How should I write a GTP parser generator?


The Goal

I want to write a library that generates a parser for a Go Text Protocol grammar

  1. Different programs support different subsets of the protocol, so it would be nice if you could generate a different parser for each one automatically.
  2. It requires being able to print out all of the commands the current program supports. Commands can contain symbols like - and they’re not required to be snake case.
  3. I would like the parser to spit out a parse of each command as an enum, so I don’t have to match on &strs manually.

Current solutions for GTP in particular don’t really fit my use case because they already do IO. I would like to just parse the commands.

Each command looks like

numbers? space command-name (space argument)* and they’re separated by LF

Possible Design

Have the user of the library write a macro like:

    KnownCommand = "known_command"
    ListCommands = "list_commands"
    MyCommand = "my-command" int string
    Quit = "quit"

Then the macro should generate an enum like

enum Command {
    MyCommand(i32, String),

then when passed a String like “1 quit” the parser should return Ok(Command({id: Some(1), parse: Command::Quit})) and when passed a String like “my-command” it should return Error(ParseError::NotEnoughArguments) or something like that.

I should also be able to query the parser for the list of all commands. This means printing terminals, in other words if I ask it for a list for that parser, it should print out “known_commands\nlist_commands\nmy-command\nquit”. Similarly, when queried whether it knows a command “my-command” it should return true.

Any libraries to help with this?

I’ve looked at libraries that deal with parsers, but they seem so complicated and I don’t know if any would actually help me, or if it would actually make the code more complicated. Are there any libraries that would help, and how would I use them?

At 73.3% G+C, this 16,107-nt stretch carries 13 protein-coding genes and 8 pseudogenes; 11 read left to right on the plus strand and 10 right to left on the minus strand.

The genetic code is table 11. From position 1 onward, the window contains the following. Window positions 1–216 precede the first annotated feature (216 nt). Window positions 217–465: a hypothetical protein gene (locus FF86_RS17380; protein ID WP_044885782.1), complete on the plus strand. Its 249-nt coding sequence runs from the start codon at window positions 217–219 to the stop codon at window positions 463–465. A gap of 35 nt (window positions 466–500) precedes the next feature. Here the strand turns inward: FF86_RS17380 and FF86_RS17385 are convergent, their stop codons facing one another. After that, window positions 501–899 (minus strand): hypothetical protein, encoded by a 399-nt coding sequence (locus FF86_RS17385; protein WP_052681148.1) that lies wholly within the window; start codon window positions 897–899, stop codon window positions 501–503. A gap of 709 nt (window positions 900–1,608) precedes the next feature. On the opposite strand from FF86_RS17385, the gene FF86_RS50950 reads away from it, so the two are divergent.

One option is to use nom to create your parser, and if you want users to be able to generate their own commands then you’d end up defining macros which create macros.

If it were me I’d be tempted to use code generation and a build script. You could do it in two stages where the first stage just transforms strings into some basic Command struct using a normal parser. Then the second stage uses a generated match statement (or equivalent) to turn the stringly-typed commands into your generated enum.

If you want some help with this let me know, I’ve played with parsers before and this sounds like quite an interesting challenge. Plus it might be a nice alternative to the existing Rust parser libraries if it can be easily generalised.


I actually wrote a library that converts strings to enum variants already

Although, I changed my mind and I want to print out the terminal symbols in each rule instead of the enum variant (because the rules can have a string representation with a hyphen in it)

Can this be done with similar macro (ab)use, or is my more complicated design going to run into limitations? What would I use a build script for?

Every time I look at nom I don’t feel I understand how to use it

edit: before I lose this

I would also have to pass in the name of the enum inside the macro which isn’t a problem


I just tried implementing this and it was surprisingly easy!

First off I wrote a thing which breaks the provided line into an optional number followed by a vector of strings (i.e. the command name and its arguments, if any). This gets stored into a RawCommand.

pub struct RawCommand {
  pub count: Option<u32>,
  pub name: String,
  pub args: Vec<String>,

My parser implementation definitely isn’t the most elegant or performant, but considering this is more of a fun experiment for me I’m not super concerned.

Then I wrote a macro which takes in something that looks like an enum definition and will then create an enum that can be created using som_raw_command.into().

custom_command!(enum MyCommand {

fn main() {
  let line = "10 play black D5";
  let got: MyCommand = go_text_protocol::parse(line).unwrap();
  assert_eq!(got, MyCommand::Play);

Next up I want to create a buffered reader which generic over anything which implements Read and C: From<RawCommand> and you can then treat it as a stream of commands read from some source.

The thing which makes all of this work really nicely is how the parse() function is generic over anything which implements From<RawCommand>.

All the code is on GitHub. The macro isn’t as nice as I’d like it to be, but it’s very much a work in progress.


Not that easy. I started my own implementation of the macro:

I had to do it in a tuple to macro it up correctly